What are the signs that remote work is failing? Teammates are not communicating. People are slow to respond to questions. Nobody knows what they are supposed to be working on. Company leaders are ready to give up and demand that everyone return to HQ.
But not so fast -- the distributed approach is not to blame.
The most common reason that remote work fails is not because of the distributed team -- it is because the company did not set the team up for success.
In fact, one study found that while 63 percent of companies today have remote workers, more than half do not have a remote work policy. But there is usually an even deeper issue -- another report shows that 60 percent of all workers do not even know what their company's vision is.
That is a disturbingly high number. How can a company have clear policies on remote work if there is no clarity on the work in general?
Companies cannot help teammates be their best if there is no clear purpose. Without that clarity, people waste time and energy trying to manage how they work with one another -- rather than managing the work itself.
Once you have clear goals and a solid plan, then you can focus on building the right remote work culture and getting the right people in place. The key here is autonomy -- hiring intrinsically motivated people who want to and can work independently.
These folks thrive when the goals and plan are exceptionally clear and the decision-making is decentralized. Give them the framework for success and you are on your way.
I have had the great joy of seeing this in action. As co-founder and CEO of Aha!, I get to witness our 100-percent remote team perform at the highest level every day. We are able to do so because of the commitment to excellence we have made as a company, using the concepts outlined below.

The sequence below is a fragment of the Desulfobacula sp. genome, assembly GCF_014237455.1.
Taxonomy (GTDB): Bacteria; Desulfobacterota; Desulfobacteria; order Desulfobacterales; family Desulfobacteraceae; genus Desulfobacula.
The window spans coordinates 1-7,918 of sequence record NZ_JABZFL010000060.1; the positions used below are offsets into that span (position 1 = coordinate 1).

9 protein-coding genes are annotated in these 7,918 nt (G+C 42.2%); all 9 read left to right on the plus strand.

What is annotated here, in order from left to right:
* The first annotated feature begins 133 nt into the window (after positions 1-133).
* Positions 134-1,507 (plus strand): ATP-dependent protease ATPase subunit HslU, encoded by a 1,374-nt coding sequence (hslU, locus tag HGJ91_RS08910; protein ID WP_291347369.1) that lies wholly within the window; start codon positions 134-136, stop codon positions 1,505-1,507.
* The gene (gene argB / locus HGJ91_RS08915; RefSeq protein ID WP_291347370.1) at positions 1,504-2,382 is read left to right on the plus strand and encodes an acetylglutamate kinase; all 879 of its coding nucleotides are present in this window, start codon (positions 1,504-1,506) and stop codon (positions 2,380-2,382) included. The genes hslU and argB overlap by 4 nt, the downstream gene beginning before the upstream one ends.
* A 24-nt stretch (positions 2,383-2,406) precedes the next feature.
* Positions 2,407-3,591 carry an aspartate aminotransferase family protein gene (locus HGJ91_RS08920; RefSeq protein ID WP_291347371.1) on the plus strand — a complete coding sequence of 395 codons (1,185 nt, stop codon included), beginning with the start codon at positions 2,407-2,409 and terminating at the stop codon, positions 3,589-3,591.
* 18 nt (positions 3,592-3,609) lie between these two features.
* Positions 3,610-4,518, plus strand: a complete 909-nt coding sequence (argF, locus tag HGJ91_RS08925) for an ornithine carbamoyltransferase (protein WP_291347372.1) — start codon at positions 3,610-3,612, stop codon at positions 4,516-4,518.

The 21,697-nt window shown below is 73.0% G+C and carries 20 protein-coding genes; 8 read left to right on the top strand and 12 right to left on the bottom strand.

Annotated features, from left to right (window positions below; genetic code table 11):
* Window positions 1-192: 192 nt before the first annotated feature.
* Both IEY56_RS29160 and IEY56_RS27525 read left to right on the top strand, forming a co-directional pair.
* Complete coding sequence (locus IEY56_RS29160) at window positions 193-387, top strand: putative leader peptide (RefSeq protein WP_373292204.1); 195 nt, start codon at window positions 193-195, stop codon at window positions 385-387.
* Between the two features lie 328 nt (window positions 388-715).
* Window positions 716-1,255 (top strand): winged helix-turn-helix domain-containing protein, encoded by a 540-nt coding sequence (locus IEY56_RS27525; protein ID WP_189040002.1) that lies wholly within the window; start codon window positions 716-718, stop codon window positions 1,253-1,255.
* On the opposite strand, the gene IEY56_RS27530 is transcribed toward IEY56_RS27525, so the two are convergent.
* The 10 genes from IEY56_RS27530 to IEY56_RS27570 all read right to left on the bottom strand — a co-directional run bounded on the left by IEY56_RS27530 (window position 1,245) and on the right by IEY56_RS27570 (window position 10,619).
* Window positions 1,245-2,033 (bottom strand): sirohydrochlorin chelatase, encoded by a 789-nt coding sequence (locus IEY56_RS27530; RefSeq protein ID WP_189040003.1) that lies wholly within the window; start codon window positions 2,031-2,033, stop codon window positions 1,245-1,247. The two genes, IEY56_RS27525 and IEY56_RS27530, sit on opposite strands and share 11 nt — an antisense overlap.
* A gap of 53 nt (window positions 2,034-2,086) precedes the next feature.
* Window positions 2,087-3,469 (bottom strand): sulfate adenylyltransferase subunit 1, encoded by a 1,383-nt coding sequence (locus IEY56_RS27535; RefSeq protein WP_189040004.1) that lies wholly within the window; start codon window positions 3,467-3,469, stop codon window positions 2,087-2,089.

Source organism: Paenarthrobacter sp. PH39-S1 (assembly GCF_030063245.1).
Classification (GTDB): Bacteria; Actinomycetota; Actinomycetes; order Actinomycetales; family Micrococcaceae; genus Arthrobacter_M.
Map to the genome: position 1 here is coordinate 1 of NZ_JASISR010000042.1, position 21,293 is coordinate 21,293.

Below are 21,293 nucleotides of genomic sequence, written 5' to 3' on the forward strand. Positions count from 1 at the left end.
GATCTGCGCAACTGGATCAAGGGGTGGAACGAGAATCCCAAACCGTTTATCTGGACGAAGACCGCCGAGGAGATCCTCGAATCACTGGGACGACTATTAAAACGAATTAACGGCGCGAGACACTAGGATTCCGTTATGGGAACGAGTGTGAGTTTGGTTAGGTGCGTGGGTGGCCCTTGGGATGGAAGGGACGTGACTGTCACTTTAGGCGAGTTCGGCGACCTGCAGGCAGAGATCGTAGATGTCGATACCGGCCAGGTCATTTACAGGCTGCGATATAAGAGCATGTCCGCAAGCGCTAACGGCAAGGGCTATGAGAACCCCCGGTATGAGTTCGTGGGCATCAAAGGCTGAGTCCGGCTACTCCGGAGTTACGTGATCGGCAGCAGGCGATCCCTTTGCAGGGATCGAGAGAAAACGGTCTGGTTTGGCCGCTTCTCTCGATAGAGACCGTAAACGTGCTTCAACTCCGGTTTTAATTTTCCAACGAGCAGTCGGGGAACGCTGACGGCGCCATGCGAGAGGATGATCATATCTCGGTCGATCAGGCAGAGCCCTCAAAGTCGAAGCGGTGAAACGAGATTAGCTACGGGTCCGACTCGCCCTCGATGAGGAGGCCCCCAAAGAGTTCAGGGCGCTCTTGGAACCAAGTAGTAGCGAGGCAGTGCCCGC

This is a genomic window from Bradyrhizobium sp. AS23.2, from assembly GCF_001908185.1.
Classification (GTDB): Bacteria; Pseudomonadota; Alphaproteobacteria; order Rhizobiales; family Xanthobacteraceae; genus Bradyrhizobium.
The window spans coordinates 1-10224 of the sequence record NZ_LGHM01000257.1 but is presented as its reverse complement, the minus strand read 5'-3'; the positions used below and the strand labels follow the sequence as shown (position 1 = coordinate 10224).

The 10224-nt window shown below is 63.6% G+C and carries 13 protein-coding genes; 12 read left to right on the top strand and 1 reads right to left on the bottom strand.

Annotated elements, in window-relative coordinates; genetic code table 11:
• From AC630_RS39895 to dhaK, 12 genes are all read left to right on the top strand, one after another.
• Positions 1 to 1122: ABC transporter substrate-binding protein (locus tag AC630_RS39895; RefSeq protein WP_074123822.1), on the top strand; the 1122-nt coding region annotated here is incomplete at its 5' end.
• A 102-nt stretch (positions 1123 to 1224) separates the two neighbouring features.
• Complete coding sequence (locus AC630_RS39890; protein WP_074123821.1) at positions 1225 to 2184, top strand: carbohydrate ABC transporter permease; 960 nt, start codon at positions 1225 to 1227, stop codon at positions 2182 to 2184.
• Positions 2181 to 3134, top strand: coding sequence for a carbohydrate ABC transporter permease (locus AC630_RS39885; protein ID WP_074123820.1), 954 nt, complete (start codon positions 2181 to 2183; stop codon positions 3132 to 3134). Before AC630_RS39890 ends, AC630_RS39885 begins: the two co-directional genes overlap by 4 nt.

So, ready to think more deeply about your own remote work policy? Here is what has worked for our team:
How can you work well when you do not have clarity around what you are actually doing? Our team at Aha! uses our own software to build and share the plan, connect individuals' work to company initiatives, assign and check off to-dos, and much more. Letting everybody see how their tasks fit in with the overall plan lets them work with confidence and purpose -- no matter where they are located.
Remote work requires a culture of responsiveness and kindness. Colleagues know they can trust one another no matter how many miles separate them. But lip service is not enough -- your company must document these expectations if teammates are to live by them. We pioneered The Responsive Method and it serves as our guiding principles in how we deal with customers and each other.
It is vital that every teammate knows what is happening in every department throughout the company. That is why our team holds weekly company-wide meetings that cover everything from current financials to product plans to initiatives big and small. This not only lets people make more informed decisions and do their job better -- it also helps them feel more connected to the company and to one another, despite being physically separated.
Video meetings give everybody equal opportunity to pick up on those subtle facial and body cues that can mean the difference between momentum and misunderstanding. Frequency is important too. In the spirit of collaboration and keeping everybody informed, managers should have weekly 1:1 video meetings with their direct reports in addition to weekly team meetings.
Having a good plan and the right people in place is important. Make sure the company has the proper culture and structure in place so that all teammates can keep their focus where it needs to be -- on the work itself.
Does your company have a policy on remote work?